Then came the pièce de résistance, the paal pradaman, made with rice flakes, called ada, which are soaked for about 20 minutes and then drained and cooked with milk and ground green cardamom pods. Once cooked, the rice and milk combination is allowed to thicken and edible camphor is added followed by nuts that are fried in, yes, of course, ghee!

I had never seen sooo much ghee being used in a kitchen before. What a revelation!

Back at my hotel in Bangalore the only time we ever used ghee was when we made sweets for special occasions, for everything else it was dalda a.k.a saturated vegetable oil that looked like ghee. And this is where the similarities ended. Daldadid not taste like ghee nor did it behave like ghee, which is supposed to bring out the true flavours. Interestingly, dalda actually ‘camouflaged’ all the flavours and smells, unless you put your nose right into the dish!!

Well, back to Palghat, at the end of the lunch session, which also became the beginning of the dinner session given the thousands of visitors that had to be fed, I asked the head priest if cooking with ghee was the same as cooking with dalda, or saturated vegetable fats, and this is what he replied:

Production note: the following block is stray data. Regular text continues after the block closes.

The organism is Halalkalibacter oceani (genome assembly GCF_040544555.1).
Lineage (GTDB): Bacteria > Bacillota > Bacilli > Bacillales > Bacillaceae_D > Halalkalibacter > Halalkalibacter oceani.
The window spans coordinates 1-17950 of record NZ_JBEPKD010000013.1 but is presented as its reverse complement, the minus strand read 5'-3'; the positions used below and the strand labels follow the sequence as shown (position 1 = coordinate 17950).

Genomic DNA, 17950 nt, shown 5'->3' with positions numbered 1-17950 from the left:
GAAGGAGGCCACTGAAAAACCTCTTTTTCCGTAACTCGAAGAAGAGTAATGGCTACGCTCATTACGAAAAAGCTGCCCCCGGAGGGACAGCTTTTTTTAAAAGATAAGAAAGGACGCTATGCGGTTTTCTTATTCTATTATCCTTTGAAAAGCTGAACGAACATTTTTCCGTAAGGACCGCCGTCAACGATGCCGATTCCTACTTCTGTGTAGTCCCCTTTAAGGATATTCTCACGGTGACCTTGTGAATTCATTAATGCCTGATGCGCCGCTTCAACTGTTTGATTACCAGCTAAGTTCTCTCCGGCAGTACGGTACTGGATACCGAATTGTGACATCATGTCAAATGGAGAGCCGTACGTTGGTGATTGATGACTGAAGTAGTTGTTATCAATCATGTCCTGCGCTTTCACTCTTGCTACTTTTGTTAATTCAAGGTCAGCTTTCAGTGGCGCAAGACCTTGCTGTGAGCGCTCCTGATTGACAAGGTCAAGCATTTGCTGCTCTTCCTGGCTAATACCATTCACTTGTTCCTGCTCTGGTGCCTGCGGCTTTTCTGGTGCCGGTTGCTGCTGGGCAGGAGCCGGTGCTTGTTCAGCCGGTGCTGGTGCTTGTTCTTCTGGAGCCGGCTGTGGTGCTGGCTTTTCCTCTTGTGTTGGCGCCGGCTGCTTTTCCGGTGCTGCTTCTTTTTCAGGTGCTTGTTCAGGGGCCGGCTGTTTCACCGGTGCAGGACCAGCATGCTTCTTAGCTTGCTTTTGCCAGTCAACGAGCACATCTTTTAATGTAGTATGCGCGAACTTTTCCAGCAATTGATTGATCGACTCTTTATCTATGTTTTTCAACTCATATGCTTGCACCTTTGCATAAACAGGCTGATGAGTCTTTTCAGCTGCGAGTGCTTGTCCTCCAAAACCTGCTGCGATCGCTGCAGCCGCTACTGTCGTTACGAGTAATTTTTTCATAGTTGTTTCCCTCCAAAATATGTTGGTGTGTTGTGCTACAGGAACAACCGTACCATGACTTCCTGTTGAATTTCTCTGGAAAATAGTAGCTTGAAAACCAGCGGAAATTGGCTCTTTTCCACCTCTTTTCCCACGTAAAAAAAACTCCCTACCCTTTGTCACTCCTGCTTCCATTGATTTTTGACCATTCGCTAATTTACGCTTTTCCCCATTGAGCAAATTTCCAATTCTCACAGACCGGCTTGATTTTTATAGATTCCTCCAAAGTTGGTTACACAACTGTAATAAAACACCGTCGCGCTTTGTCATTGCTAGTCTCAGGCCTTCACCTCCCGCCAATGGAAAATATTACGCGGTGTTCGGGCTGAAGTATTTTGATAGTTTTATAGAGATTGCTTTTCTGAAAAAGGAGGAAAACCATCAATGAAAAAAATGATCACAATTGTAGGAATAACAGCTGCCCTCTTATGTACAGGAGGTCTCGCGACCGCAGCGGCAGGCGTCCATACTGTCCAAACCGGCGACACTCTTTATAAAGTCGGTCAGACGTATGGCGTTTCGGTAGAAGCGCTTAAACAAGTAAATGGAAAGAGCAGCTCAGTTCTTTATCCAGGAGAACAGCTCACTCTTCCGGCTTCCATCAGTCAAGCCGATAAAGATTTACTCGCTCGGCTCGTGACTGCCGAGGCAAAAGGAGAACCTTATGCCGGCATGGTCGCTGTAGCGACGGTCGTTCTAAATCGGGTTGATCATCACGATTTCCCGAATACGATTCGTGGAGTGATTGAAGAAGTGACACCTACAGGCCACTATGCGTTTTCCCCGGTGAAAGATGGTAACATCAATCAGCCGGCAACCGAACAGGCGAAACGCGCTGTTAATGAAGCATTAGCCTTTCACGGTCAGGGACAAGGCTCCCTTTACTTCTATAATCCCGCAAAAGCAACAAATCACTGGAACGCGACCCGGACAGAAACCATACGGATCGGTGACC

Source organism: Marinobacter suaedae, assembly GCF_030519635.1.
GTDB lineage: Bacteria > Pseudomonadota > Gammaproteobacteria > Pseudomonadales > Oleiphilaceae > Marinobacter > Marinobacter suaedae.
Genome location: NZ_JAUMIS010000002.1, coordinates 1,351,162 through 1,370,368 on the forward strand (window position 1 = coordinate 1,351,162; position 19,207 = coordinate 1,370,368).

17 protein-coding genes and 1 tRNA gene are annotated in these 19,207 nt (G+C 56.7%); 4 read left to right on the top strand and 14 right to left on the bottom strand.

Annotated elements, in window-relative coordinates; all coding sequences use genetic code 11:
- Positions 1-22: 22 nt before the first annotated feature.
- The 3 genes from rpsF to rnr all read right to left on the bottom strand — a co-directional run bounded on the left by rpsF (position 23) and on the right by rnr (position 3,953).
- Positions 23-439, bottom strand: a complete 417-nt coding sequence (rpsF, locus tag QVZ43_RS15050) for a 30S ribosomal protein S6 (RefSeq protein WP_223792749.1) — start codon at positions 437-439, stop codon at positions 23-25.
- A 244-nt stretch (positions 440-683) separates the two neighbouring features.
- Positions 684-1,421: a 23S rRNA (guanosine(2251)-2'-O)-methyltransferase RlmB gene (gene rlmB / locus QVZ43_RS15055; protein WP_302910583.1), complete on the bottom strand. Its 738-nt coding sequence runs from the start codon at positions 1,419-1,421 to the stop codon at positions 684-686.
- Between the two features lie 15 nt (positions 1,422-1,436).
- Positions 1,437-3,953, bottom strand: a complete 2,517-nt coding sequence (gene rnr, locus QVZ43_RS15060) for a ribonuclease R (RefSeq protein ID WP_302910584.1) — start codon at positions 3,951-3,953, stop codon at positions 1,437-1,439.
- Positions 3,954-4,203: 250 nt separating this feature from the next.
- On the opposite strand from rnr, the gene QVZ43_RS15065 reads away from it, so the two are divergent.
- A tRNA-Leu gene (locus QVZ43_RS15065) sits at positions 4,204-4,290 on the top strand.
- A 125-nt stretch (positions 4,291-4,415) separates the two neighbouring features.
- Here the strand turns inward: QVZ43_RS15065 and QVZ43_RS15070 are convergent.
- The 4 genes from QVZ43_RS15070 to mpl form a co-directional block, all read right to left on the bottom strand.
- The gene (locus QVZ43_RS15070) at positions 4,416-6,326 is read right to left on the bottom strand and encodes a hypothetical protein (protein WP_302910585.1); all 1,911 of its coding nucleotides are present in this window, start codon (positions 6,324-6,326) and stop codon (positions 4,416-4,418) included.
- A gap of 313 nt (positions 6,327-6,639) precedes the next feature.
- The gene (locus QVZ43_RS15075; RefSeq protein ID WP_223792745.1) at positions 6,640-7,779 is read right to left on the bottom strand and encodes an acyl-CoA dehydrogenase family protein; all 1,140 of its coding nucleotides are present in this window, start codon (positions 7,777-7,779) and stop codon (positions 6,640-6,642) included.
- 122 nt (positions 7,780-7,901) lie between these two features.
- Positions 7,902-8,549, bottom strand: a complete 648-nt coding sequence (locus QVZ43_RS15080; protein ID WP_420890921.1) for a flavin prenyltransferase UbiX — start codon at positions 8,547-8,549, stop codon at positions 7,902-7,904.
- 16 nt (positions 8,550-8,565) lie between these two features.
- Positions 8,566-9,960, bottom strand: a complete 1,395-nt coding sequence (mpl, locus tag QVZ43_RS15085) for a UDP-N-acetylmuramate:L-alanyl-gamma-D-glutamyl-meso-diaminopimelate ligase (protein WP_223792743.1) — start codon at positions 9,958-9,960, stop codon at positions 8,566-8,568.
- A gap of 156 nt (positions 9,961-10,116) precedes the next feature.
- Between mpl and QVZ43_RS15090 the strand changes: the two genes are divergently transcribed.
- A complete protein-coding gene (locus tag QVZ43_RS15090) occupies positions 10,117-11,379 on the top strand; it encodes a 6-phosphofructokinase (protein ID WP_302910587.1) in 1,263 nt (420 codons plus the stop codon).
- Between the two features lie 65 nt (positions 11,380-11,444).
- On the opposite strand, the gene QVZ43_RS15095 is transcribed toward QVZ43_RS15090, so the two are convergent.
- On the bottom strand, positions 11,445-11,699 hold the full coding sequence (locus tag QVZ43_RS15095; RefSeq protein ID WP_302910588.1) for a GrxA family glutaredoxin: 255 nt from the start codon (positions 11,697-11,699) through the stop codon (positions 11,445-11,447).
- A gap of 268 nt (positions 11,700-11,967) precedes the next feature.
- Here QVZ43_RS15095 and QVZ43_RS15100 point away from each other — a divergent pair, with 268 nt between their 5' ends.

“Son, anyone can cook with dalda, to cook with ghee you should have attained moksha.” [Or nirvana.]

That was a tempered way of saying that it was beyond my understanding to use ghee and hence I should not bother cooking with it as it was very tricky and needed to be understood, which, he might also have been implying, was beyond my scope!